My research focuses on four broad themes: 1) Monitoring and measuring urbanization dynamics, including growth patterns and urban form; 2) Understanding the process of urbanization; 3) Assessing the environmental impacts of urban land-use change; and 4) Forecasting urban growth.

Monitoring and Measuring Urbanization Dynamics

Imaging of Earth by NASA’s Landsat satellites over the past three decades has revolutionized how we monitor and map our planet. My research in this area focuses on understanding and characterizing urban land-use change patterns. How are urban areas changing? What landscapes are being lost to urban expansion? How do the rates and magnitudes of urban land-use change vary across time and space?

Understanding the Process of Urbanization

Urban land-use change is a function of complex interactions among multiple drivers, ranging from local policies to international capital flows. My research focuses on understanding the causes behind urban expansion. What drives urban land-use change and urban form? How do these factors interact and what are their relative and collective importance in causing urban development? Why do we see similar patterns of urban land-use change across regions and cultures?

Evaluating the Environmental Impacts of Urban Growth

As urban areas expand, they impact the environment across all scales, from the local to the global. In many areas, urban expansion occurs at the expense of fertile agricultural land. In other regions, urban development envelops wildlife habitat. Everywhere, urban land-use change modifies the interaction between the land surface and atmosphere. How does urban land-use change affect the demand for energy and other natural resources? What are the implications of a rapidly urbanizing Earth for land conservation and biodiversity?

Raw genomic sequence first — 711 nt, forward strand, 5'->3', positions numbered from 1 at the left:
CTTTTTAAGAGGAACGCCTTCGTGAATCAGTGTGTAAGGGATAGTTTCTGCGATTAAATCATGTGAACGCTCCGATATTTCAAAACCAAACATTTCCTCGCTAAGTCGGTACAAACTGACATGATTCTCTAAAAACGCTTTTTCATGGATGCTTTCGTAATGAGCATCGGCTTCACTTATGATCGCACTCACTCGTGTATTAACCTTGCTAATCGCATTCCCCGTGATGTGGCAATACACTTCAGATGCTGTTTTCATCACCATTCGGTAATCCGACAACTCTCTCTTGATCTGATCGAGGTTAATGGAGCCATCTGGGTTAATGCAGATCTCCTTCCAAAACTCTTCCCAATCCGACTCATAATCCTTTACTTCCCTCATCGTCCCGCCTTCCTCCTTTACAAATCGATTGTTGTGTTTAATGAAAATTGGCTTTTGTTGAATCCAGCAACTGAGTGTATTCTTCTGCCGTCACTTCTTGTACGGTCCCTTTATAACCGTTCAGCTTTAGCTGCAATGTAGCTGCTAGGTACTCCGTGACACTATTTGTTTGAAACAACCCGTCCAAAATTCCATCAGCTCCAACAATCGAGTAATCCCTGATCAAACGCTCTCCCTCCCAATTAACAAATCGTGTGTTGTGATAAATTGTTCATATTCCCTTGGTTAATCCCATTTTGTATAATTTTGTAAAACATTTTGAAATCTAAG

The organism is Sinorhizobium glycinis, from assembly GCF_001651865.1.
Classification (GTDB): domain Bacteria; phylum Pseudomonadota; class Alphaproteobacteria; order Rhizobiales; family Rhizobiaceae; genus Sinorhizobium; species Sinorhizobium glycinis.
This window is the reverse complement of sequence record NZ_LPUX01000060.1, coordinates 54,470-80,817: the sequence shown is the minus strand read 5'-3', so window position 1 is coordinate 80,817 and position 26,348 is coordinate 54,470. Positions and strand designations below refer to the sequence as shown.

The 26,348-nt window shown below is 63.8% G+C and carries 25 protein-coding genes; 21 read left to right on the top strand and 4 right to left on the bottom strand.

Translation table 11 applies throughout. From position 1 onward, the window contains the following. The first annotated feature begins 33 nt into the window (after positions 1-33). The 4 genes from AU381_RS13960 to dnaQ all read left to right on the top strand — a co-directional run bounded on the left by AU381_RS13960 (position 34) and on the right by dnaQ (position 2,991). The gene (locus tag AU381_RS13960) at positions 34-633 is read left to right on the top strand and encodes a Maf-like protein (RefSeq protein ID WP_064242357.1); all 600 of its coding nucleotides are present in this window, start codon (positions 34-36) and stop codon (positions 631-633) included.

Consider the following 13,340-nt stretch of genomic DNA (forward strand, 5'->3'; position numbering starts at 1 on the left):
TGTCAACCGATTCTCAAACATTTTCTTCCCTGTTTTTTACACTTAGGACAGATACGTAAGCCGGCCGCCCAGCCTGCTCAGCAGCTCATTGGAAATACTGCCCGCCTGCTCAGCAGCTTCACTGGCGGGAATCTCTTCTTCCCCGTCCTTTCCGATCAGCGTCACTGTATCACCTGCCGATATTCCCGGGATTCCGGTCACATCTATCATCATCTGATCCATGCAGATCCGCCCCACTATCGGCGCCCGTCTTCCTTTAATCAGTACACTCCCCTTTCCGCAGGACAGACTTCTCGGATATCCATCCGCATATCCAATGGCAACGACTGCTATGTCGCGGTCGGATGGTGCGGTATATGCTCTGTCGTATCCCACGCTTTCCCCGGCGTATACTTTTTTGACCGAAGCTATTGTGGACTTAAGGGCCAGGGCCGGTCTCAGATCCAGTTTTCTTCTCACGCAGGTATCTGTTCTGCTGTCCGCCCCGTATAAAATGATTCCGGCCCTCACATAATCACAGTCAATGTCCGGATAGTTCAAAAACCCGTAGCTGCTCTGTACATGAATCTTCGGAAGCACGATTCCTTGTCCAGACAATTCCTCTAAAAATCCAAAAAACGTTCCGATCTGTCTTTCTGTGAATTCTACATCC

Forecasting Urban Growth

By 2050, the world urban population is expected reach 6.5 billion. Where is urban land-use change likely to occur in the future? How will the global configuration of urban settlements change in the next forty years? Because every aspect of urban land-use has significant environmental implications, forecasting scenarios and patterns of urban land-use change will be critical for the conservation of energy resources, the preservation of agricultural land, and ultimately, environmental sustainability.

I want to train the next generation of geographers and urban scientists. Just as the invention of the microscope provided a new lens to view science, modern geographic tools such as remote sensing, big data, and spatial analysis provide a fresh perspective on the world, urban areas, and the relationship between urbanization and the environment.

My teaching philosophy rests on three tenets: integrating students in research, developing writing skills, and fostering systems thinking. My approach to education mirrors my research: I emphasize interdisciplinary training that is hands-on and cutting-edge. I find mentoring and teaching students fulfilling because it offers an opportunity for me to engage and collaborate with the next generation of scholars and leaders. 

I offer a range of classes, from technical courses on urban remote sensing and digital image processing to seminars on urban mitigation of climate change. 

Education

B.A. University of California, Santa Barbara;
M.A., Ph.D. Boston University

This professor is accepting doctoral students